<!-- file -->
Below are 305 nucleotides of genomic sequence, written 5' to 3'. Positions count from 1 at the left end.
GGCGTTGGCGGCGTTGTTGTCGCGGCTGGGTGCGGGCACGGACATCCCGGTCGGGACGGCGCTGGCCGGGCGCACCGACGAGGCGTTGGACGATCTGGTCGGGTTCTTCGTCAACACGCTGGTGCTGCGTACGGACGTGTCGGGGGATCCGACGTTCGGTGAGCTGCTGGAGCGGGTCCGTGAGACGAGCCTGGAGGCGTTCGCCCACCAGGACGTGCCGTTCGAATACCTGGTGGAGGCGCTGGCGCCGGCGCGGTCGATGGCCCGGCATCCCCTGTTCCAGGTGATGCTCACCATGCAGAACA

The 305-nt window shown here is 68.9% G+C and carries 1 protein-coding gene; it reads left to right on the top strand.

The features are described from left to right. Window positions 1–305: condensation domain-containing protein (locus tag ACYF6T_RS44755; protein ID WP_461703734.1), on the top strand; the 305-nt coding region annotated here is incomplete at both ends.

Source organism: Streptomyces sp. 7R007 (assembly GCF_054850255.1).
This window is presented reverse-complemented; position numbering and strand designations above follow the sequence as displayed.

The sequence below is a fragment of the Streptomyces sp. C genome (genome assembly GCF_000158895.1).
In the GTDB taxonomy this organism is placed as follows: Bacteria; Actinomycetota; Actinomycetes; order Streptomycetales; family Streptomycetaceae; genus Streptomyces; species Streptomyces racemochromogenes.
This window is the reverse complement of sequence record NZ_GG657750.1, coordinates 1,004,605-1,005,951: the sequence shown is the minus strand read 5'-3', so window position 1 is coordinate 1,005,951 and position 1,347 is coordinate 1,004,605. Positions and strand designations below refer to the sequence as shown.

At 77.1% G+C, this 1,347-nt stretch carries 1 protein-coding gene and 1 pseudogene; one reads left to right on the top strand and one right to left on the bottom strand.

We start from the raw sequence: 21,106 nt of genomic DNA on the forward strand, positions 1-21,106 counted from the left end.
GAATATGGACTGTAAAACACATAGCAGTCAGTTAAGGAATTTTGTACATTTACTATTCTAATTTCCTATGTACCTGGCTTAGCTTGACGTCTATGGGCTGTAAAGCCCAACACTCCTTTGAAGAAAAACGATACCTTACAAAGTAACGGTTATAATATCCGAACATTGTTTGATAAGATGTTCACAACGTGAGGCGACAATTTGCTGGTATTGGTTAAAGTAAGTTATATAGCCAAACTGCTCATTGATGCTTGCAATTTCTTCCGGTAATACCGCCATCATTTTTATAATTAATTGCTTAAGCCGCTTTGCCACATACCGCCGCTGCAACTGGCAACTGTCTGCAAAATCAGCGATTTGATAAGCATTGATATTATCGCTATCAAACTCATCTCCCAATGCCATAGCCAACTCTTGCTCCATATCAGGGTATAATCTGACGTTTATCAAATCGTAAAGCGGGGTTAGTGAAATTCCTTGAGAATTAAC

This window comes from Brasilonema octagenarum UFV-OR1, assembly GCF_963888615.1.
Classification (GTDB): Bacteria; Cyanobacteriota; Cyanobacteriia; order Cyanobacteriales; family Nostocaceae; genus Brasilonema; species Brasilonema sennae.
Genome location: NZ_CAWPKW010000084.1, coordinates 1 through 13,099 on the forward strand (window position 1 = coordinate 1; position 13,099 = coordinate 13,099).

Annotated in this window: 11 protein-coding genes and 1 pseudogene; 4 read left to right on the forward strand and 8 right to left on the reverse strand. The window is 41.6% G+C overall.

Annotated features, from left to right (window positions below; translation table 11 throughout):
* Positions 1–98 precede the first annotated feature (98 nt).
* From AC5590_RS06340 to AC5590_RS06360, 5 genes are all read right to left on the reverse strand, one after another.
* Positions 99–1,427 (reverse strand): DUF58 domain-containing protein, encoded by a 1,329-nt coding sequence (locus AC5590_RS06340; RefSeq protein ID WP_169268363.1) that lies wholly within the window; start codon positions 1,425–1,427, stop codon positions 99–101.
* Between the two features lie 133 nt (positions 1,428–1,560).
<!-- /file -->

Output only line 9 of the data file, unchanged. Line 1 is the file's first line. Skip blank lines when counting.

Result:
This window is the reverse complement of sequence record NZ_GG657750.1, coordinates 1,004,605-1,005,951: the sequence shown is the minus strand read 5'-3', so window position 1 is coordinate 1,005,951 and position 1,347 is coordinate 1,004,605. Positions and strand designations below refer to the sequence as shown.